The Denver Regional Transportation District (RTD) has a new tool to encourage development of affordable housing on district-owned property.
The RTD Board of Directors has approved a new “equitable” transit-oriented development (TOD) policy that the agency said “gives staff needed flexibility” when developers propose projects on surface parking lots, such as those adjacent to the station at Central Park or at County Line.
Developers are no longer required to replace parking spots on a one-to-one basis, which could “put a major dent in the project’s viability,” according to RTD. In exchange for easing such requirements, the new policy “allows RTD to set a non-binding goal that 35% of all housing developments on RTD property be priced as ‘affordable,’ starting at 60% of median area incomes as a benchmark, the agency explained. “Transit peers across the country also have such a policy, and RTD’s 35% goal is aligned with those of several California agencies, in the Bay Area and Los Angeles.” RTD is restricted from selling land below market value.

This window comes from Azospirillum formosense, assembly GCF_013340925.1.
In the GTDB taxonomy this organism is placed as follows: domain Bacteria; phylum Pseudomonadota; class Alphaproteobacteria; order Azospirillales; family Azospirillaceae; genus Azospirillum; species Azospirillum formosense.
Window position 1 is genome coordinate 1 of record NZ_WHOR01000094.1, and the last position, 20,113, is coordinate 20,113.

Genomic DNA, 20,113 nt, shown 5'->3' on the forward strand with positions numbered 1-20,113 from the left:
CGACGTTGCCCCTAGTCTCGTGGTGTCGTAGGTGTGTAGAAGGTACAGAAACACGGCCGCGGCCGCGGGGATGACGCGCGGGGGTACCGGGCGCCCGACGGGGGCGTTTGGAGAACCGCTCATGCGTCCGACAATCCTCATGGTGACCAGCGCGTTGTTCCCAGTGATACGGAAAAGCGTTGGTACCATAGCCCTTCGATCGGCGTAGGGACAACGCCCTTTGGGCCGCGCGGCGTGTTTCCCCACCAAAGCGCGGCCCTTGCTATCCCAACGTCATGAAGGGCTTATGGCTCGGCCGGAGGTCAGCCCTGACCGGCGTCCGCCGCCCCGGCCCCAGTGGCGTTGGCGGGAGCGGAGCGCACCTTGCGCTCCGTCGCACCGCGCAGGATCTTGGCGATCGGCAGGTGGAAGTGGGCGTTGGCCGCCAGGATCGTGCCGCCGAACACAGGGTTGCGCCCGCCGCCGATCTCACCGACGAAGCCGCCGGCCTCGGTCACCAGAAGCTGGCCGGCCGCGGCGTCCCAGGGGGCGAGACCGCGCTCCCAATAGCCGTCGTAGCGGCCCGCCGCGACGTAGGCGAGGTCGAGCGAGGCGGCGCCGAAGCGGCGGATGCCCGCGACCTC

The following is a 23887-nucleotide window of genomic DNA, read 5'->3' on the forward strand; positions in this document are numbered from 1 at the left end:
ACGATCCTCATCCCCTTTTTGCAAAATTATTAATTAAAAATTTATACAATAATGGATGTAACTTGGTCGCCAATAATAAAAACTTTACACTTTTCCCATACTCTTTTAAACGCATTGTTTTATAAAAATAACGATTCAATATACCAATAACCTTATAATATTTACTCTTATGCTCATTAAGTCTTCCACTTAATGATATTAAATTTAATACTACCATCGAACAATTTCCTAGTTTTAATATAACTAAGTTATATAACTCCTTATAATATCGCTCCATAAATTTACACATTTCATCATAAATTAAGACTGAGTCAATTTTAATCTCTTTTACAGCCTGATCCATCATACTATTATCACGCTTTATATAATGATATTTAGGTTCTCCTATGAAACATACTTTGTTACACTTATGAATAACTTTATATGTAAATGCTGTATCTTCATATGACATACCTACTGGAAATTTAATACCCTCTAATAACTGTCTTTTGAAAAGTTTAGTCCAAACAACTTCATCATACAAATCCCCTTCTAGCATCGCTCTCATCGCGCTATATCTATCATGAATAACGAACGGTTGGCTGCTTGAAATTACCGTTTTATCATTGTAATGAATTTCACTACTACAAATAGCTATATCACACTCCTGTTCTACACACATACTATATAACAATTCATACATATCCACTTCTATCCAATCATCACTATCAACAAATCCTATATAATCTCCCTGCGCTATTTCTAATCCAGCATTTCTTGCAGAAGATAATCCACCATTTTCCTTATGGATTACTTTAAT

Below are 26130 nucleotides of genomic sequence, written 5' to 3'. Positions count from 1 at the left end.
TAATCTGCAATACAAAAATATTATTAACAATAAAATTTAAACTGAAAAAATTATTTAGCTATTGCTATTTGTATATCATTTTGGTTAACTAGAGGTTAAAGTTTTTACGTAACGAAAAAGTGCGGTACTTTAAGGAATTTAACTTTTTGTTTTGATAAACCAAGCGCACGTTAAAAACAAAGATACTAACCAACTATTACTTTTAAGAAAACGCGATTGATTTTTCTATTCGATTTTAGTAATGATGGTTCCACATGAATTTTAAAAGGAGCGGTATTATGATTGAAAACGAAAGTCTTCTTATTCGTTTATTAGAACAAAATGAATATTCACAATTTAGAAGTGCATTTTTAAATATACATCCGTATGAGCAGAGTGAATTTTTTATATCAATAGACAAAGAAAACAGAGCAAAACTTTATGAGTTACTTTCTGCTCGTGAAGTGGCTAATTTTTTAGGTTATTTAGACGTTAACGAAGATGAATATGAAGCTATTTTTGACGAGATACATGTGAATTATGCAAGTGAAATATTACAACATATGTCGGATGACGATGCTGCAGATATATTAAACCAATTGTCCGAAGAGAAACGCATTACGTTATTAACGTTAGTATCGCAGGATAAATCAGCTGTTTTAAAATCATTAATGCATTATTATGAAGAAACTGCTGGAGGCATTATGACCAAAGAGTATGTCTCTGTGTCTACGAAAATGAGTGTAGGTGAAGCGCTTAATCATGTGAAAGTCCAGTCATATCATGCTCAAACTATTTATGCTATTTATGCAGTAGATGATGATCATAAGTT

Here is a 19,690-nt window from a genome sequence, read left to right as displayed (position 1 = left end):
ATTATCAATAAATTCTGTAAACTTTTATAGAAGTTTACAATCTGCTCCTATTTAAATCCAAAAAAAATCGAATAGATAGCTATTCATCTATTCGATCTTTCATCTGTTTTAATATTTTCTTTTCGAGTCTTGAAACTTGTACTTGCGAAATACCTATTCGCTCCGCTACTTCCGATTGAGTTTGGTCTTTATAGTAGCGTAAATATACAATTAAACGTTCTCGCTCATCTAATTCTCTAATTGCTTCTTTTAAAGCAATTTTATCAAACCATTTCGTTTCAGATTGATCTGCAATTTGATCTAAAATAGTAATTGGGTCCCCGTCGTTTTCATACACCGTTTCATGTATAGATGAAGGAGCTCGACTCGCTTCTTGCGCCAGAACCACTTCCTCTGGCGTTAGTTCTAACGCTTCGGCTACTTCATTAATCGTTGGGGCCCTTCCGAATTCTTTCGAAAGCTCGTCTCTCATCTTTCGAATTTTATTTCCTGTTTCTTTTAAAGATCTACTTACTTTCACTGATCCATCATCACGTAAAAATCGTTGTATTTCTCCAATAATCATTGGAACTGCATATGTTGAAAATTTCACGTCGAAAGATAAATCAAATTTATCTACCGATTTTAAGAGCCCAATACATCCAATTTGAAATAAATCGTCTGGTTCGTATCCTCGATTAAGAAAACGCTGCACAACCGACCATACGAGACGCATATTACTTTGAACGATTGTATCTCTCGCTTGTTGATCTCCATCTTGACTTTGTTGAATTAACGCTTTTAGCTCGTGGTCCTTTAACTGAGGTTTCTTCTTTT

“RTD has a lot of land at transit stations, including many park-n-rides, and what this policy allows us to do is provide the parking that’s needed, but also encourages developers to house the people who will most benefit from living at transit stations and who will actually use transit,” RTD Manager of TOD Chessy Brady, said. The policy will help spark more development around the stations that leads to housing, along with commercial spaces, she said, adding that all potential discussion around a proposed development will be pursued in concert with local jurisdictions and their individual planning needs and requirements.
According to RTD, there is a shortage of affordable housing in Denver. It pointed to the National Community Reinvestment Coalition’s (NCRC) summer 2020 report ranking Denver second on the list of “Most Intensely Gentrifying Cities 2013-2017,” just behind San Francisco and Oakland and before Boston. The city of Denver’s figures show that the median income increased about 8% between 2015 and 2018, while rent increased 13% and the cost of homes jumped by 17%, the agency added.